Earth Science Week, Continued: Antarctica from Above and Below
In our second Earth Science Week installment, we talk with scientist Richie Williams about the USGS's amazing new satellite imagery of Antarctica as well as what's going on with ice on the southernmost continent.
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Hello and welcome. You're listening to the USGS CoreCast, Earth Science Week daily special. Today is Tuesday, October 16th, 2007. I'm Steve Sobieszczyk.
Yesterday you heard Scott Horvath talk with the USGS Senior Science Advisor Tom Armstrong about the Northwest Passage in the Arctic. Today, we're switching gears and crossing the globe to examine what's up on the bottom, as we discuss the new Landsat Image Mosaic of Antarctica. You could say today is the polar opposite of yesterday. Get it, polar . . . opposite . . . yeah—you know what I'm talking about.
The Landsat Image Mosaic of Antarctica is unique because it is the first seamless, continent-wide, high-resolution imagery available. The imagery will be conveniently located within the new USGS Antarctic Web portal at lima.usgs.gov.
Access to the data will be free and offered in four versions including natural color, false color, panchromatic, and pan-sharpened. If you'd like to see an example of what the natural color looks like, you can head over to the USGS publications Web site at pubs.usgs.gov and search for the USGS fact sheet 2007-3016.
The Web portal and imagery are currently getting their finishing touches but should be available by December. To give perspective on what this Antarctic imagery means to polar scientists, I'm joined on the phone by Richie Williams.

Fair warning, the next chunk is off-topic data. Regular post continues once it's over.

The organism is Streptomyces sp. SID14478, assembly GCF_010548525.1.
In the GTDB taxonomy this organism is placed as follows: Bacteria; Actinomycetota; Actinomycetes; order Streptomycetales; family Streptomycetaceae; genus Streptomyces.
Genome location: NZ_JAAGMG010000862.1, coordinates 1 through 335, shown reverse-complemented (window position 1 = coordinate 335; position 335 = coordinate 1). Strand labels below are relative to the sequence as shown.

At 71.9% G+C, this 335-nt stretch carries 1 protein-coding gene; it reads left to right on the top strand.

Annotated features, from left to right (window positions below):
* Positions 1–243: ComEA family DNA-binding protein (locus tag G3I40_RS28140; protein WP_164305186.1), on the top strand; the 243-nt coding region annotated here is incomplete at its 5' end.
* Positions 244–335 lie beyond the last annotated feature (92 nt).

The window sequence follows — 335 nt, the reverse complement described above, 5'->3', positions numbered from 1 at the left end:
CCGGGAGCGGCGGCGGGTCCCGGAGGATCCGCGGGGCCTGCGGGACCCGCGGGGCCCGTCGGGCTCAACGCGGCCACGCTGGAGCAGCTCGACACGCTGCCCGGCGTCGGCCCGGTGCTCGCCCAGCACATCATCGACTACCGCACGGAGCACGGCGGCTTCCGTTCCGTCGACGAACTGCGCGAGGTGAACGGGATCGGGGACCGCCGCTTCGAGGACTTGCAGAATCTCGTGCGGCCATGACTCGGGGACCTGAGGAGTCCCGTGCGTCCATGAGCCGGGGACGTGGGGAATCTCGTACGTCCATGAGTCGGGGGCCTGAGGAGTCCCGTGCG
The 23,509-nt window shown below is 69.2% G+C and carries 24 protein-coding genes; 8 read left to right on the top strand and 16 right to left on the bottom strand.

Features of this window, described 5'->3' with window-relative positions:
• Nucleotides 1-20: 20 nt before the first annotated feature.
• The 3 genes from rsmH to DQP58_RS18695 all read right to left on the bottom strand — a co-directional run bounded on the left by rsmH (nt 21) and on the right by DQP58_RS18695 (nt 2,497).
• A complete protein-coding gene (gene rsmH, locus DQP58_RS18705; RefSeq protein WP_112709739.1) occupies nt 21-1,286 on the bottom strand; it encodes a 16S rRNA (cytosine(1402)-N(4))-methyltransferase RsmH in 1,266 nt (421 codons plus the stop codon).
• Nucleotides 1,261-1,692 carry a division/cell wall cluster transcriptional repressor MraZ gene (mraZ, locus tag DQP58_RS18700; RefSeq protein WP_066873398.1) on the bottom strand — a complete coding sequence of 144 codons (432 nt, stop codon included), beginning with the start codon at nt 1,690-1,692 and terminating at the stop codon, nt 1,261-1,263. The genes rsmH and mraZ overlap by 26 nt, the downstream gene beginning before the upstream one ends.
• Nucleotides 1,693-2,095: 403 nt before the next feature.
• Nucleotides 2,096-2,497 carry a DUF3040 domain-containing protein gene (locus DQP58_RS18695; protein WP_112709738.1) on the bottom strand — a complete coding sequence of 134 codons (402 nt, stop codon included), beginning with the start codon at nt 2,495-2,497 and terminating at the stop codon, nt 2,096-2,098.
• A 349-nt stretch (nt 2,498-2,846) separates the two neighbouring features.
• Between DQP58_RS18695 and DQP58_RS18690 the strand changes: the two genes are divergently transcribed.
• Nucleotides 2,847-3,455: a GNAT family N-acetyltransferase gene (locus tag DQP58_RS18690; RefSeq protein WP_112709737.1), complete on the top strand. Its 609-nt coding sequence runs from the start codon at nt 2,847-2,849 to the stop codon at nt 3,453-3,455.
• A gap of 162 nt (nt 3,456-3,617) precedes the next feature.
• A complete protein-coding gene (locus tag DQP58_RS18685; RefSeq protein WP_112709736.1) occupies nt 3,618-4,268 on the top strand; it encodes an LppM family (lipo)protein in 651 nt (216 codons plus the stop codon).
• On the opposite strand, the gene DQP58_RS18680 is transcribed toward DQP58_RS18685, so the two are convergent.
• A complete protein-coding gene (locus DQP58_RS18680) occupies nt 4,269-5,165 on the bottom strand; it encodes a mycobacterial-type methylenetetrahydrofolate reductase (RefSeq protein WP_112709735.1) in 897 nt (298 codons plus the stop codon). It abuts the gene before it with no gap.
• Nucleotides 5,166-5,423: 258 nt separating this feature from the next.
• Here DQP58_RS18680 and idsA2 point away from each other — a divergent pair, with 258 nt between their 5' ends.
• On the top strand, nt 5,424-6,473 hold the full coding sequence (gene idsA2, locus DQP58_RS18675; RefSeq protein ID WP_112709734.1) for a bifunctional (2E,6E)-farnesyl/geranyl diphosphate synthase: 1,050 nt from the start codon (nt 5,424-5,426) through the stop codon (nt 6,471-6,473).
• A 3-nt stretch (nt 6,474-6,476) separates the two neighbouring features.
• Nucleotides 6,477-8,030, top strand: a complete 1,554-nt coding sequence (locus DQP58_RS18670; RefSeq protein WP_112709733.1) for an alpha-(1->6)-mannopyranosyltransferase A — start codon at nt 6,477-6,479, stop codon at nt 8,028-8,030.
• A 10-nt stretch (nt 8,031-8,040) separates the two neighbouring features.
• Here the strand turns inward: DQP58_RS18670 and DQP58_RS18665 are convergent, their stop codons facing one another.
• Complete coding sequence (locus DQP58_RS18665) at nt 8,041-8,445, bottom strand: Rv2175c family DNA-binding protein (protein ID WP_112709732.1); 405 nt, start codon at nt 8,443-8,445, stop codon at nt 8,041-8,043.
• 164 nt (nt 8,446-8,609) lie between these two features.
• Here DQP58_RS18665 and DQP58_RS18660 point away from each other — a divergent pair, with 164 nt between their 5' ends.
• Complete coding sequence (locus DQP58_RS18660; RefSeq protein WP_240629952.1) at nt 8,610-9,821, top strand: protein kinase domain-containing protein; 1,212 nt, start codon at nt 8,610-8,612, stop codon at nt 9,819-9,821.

Richie is a USGS geologist and glaciologist from Woods Hole, Massachusetts. Couple questions: first, how useful is the imagery to those scientists who are studying the South Pole?
This is an extraordinary achievement by NASA-Goddard, who collaborated with the USGS, British Antarctic Survey, with funding from the National Science Foundation to create this seamless mosaic.
It provides another set of data for scientists looking at changes in the periphery of Antarctica. It joins a number of other sets of Radarsat, that was done in the late 1990s and then, of course, the early Landsat. But it's still just a superb piece of work.
Yesterday there was a discussion about the Northwest Passage and how it's remained open longer, as the Arctic sea ice has receded earlier. Expanding on that thought, have there been any changes to the ice in Antarctica?
We're just completing the final volume in the "Satellite Image Atlas of Glaciers of the World," another USGS project looking at sea ice, looking at glaciers, snow cover, permafrost; and over the satellite observation era, which goes from essentially the '70s to the present time. We have a continuing decrease in the Arctic sea ice cover, but a slight increase in the sea ice surrounding Antarctica.
Now, however, the ice shelves around Antarctica, particularly those on the Antarctic Peninsula, are losing ground very, very rapidly. The British Antarctic Survey, their stations there at Rothera and other places, have shown a remarkable increase in temperatures since the 1940s. And it's reflected in recent years in a very sharp deterioration of the area of ice shelves on the peninsula, which the U.S. Geological Survey, with the British Antarctic Survey, is also documenting in a series of maps to show the changes.
Well, Richie, thanks for the input. That's all the time we have for today's CoreCast. To learn more about the Landsat Image Mosaic of Antarctica, check out the links at the USGS Earth Science Week Web site at www.usgs.gov/esw.
Don't forgot, we have a whole week of these daily episodes. So, join us again tomorrow as we'll bring you some more Corecastic content. Thanks again for listening to the USGS CoreCast . . . we appreciate your support and input.
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The CoreCast is a product of the U.S. Geological Survey, Department of the Interior. I'm Steve Sobieszczyk—until next time, rock on.
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"Give It Up Daddy Blues," Albinia Jones
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